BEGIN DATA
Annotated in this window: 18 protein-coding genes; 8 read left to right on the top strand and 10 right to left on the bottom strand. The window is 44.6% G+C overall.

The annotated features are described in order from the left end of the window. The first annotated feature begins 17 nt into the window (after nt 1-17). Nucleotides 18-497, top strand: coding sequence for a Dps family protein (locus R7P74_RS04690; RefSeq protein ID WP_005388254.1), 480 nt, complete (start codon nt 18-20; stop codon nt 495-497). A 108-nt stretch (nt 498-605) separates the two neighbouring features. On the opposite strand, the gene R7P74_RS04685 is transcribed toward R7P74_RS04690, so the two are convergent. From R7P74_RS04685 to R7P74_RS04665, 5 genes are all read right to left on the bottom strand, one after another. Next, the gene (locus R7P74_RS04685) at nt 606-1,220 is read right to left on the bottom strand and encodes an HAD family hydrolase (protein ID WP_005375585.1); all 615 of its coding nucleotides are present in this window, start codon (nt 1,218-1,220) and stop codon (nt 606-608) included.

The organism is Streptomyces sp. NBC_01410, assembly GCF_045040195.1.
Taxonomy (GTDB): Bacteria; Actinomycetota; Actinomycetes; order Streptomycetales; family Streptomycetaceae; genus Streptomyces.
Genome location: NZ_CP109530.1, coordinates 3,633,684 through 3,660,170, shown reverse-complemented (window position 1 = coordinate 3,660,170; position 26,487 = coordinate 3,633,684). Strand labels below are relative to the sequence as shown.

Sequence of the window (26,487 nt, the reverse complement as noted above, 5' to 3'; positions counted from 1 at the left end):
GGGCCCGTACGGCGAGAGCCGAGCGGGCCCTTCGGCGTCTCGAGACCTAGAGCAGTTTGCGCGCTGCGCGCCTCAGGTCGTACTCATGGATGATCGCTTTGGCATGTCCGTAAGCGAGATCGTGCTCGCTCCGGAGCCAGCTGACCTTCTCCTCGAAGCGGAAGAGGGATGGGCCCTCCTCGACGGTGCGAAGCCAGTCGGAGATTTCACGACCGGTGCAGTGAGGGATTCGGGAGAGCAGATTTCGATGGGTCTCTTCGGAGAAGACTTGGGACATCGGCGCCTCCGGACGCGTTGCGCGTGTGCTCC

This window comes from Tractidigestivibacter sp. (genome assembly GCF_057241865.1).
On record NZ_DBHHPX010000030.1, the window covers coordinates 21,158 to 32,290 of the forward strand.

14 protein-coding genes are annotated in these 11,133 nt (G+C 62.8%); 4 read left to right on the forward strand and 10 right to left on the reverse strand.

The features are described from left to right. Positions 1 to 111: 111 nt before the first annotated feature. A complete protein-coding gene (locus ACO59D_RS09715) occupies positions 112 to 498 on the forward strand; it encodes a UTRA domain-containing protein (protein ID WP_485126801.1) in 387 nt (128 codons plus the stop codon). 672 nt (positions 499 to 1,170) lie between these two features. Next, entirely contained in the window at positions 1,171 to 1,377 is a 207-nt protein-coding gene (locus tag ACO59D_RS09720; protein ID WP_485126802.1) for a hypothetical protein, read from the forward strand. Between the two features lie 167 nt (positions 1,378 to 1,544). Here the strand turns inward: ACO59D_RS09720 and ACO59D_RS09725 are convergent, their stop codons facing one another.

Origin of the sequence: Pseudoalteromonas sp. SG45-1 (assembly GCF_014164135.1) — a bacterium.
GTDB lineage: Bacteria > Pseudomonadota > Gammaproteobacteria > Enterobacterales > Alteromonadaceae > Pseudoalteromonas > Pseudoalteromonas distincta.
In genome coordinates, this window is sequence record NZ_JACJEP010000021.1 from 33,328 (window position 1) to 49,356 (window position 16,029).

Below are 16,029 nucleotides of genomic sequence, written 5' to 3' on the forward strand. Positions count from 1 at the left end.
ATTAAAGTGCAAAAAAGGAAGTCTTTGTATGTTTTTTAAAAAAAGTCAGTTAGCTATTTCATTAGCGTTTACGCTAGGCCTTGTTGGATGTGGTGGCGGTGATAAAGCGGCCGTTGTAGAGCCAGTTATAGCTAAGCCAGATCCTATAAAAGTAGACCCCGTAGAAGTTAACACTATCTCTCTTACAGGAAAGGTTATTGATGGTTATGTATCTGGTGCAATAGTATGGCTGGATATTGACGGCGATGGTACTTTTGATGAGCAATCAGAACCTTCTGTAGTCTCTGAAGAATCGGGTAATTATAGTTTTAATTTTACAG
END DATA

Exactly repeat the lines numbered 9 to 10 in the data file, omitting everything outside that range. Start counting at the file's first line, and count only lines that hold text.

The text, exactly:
On record NZ_DBHHPX010000030.1, the window covers coordinates 21,158 to 32,290 of the forward strand.

14 protein-coding genes are annotated in these 11,133 nt (G+C 62.8%); 4 read left to right on the forward strand and 10 right to left on the reverse strand.